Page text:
2. The Cooling System    All refrigeration gasses need a condenser that must be cooled either by air or by water.

Air-cooled systems are simple, inexpensive, reliable, and draw very little power. They work well unless they usually run in ambient air temperatures above 90 degrees, just when the refrigerator has to run the hardest to cool the box. If an air-cooled system is mounted in a small space, forced air will need to be ducted to it so that it will cool properly. They should never be mounted in a hot area such as an engine room. But for the average refrigeration installation, air-cooled systems often make a good choice.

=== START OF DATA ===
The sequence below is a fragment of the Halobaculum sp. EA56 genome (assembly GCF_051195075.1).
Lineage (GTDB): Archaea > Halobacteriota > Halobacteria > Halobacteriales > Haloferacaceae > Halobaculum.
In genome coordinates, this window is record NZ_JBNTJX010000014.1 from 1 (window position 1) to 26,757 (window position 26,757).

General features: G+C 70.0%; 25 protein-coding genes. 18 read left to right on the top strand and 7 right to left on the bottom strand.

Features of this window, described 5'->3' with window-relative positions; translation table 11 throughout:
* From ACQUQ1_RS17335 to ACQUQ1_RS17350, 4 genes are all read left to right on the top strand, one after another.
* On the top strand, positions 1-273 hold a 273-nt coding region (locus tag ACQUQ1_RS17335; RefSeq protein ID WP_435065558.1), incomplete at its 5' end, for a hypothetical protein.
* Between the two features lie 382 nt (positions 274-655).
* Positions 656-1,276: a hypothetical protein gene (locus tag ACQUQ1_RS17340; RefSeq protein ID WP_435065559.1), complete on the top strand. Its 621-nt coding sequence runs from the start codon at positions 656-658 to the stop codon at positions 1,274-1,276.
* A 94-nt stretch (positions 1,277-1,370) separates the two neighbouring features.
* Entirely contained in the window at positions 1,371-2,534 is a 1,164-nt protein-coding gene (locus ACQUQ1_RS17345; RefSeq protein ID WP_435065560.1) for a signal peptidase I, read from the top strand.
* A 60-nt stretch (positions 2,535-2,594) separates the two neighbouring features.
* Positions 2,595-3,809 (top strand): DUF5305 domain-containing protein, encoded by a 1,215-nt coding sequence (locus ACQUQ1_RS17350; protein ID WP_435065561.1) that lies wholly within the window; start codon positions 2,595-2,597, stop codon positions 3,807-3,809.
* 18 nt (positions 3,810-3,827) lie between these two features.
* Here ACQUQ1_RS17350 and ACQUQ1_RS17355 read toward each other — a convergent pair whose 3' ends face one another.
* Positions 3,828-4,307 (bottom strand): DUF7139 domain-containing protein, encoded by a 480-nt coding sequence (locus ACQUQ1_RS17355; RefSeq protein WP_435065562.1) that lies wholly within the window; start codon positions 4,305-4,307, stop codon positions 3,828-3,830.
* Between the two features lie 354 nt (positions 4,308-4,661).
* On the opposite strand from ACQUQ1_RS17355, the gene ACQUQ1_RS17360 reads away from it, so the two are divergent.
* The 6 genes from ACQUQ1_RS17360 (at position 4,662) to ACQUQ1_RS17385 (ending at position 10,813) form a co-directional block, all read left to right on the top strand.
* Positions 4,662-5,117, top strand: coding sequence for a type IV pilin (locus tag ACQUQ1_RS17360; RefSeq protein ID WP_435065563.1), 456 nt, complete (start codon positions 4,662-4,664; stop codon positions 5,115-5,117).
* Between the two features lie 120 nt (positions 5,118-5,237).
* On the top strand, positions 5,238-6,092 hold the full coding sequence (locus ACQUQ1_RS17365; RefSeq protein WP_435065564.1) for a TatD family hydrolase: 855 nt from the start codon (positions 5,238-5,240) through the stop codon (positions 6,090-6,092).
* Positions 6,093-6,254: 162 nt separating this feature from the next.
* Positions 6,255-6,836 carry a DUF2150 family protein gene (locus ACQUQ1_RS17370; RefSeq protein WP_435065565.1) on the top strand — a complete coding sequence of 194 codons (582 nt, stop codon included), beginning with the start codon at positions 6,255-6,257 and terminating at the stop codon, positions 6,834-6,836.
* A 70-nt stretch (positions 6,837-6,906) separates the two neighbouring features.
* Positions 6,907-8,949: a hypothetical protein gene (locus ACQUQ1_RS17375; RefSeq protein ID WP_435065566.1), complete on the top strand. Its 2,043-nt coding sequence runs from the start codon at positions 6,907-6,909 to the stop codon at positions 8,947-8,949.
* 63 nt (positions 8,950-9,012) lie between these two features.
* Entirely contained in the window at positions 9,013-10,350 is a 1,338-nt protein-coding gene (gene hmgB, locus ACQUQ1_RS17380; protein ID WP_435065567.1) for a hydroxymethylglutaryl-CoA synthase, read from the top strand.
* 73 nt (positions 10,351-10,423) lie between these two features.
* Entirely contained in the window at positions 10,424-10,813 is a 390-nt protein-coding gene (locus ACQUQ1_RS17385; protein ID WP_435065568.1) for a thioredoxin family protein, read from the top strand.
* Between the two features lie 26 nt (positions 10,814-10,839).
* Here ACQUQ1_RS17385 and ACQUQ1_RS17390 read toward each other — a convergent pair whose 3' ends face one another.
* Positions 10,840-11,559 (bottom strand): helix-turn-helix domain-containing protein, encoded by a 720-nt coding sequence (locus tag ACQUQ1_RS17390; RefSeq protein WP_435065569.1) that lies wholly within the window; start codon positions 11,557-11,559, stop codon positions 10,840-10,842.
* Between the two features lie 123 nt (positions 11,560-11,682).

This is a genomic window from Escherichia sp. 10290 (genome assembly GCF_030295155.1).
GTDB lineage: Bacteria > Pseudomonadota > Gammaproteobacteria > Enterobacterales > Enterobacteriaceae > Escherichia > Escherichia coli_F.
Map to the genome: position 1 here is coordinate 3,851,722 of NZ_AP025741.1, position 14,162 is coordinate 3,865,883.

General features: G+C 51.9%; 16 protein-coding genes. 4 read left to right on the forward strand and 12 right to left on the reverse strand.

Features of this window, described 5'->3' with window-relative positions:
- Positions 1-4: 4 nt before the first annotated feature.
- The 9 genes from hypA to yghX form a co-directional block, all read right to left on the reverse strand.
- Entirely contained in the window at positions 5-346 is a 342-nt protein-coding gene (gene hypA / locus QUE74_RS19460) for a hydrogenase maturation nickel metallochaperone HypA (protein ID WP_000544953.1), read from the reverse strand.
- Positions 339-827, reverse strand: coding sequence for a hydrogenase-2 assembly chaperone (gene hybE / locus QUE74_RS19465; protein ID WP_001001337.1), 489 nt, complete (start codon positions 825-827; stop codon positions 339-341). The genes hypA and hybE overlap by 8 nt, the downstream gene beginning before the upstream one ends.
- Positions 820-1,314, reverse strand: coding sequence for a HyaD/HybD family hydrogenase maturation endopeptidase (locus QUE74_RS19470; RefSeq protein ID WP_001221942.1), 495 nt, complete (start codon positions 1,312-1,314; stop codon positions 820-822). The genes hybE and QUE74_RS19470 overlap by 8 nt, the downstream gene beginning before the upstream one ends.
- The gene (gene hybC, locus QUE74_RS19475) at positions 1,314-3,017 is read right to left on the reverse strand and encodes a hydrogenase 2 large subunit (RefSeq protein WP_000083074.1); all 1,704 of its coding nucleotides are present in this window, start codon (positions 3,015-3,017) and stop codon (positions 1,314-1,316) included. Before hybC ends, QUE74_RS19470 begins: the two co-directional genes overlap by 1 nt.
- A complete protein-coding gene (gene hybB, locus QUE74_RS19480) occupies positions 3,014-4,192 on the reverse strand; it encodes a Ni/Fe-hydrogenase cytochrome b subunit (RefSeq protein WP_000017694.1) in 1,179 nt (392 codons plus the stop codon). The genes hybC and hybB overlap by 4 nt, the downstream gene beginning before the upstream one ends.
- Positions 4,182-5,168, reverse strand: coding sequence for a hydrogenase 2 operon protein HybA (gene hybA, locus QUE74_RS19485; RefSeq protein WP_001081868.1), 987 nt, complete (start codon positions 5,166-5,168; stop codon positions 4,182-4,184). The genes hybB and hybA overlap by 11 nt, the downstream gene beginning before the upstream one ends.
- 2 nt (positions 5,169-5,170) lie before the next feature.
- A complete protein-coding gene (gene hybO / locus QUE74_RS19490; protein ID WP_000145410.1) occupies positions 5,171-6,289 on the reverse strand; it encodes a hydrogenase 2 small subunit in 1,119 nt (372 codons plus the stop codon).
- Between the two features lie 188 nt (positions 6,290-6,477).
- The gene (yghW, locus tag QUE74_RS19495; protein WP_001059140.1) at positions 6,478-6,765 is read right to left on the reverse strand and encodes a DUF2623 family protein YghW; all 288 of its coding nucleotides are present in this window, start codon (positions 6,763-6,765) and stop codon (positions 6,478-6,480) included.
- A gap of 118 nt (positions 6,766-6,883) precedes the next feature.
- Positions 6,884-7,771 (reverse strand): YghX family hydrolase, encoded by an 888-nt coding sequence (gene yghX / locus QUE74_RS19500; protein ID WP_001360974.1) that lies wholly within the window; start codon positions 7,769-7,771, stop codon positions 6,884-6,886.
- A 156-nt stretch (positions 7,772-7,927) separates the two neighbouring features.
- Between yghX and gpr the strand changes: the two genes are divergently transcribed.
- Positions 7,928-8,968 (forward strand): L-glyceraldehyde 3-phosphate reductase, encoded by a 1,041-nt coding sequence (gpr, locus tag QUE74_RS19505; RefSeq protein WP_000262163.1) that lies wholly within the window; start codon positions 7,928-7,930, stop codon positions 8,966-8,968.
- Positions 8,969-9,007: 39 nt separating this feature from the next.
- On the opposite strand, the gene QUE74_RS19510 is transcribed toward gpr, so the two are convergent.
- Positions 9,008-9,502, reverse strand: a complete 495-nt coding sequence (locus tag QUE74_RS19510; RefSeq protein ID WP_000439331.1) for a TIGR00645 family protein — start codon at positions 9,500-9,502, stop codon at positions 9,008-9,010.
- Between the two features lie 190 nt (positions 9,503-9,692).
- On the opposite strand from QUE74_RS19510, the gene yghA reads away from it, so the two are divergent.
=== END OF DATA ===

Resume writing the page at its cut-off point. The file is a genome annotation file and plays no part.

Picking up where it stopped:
The entire system, minus the ice box: compressor, thermostat, and holding plate. The holding plate retains a frozen state for extended periods and is more robust than evaporator plates.
Water-cooled systems use a small pump to circulate salt water through a double coil with the refrigeration gasses. Where the ambient air temperature is normally very warm, when the compressor must be mounted in an engine room or small, airless locker, or for very large systems, water-cooling is the only option. Obviously, water-cooled installations are more involved due to a water intake seacock, strainer, pump, plumbing, and overboard discharge, and they also use more power. Loss of water flow from an obstruction in the intake can make the system inoperable (we once sucked in a jellyfish and had an option between iced drinks or stings—horrible choice).